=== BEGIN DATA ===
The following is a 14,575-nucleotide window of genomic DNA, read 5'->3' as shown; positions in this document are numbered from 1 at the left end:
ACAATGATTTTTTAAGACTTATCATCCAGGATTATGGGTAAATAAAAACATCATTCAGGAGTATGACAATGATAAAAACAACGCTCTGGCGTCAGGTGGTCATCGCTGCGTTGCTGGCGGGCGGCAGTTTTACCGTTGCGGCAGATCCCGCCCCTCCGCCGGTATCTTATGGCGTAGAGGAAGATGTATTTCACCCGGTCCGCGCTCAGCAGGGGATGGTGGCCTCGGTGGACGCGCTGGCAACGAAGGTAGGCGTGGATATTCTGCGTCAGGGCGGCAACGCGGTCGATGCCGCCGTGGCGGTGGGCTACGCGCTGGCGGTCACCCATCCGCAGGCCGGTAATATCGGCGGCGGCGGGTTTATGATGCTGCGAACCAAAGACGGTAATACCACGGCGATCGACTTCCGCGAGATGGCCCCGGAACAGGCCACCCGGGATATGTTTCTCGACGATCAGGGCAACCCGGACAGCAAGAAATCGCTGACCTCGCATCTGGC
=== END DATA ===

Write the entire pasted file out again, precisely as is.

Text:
The following is a 14,575-nucleotide window of genomic DNA, read 5'->3' as shown; positions in this document are numbered from 1 at the left end:
ACAATGATTTTTTAAGACTTATCATCCAGGATTATGGGTAAATAAAAACATCATTCAGGAGTATGACAATGATAAAAACAACGCTCTGGCGTCAGGTGGTCATCGCTGCGTTGCTGGCGGGCGGCAGTTTTACCGTTGCGGCAGATCCCGCCCCTCCGCCGGTATCTTATGGCGTAGAGGAAGATGTATTTCACCCGGTCCGCGCTCAGCAGGGGATGGTGGCCTCGGTGGACGCGCTGGCAACGAAGGTAGGCGTGGATATTCTGCGTCAGGGCGGCAACGCGGTCGATGCCGCCGTGGCGGTGGGCTACGCGCTGGCGGTCACCCATCCGCAGGCCGGTAATATCGGCGGCGGCGGGTTTATGATGCTGCGAACCAAAGACGGTAATACCACGGCGATCGACTTCCGCGAGATGGCCCCGGAACAGGCCACCCGGGATATGTTTCTCGACGATCAGGGCAACCCGGACAGCAAGAAATCGCTGACCTCGCATCTGGC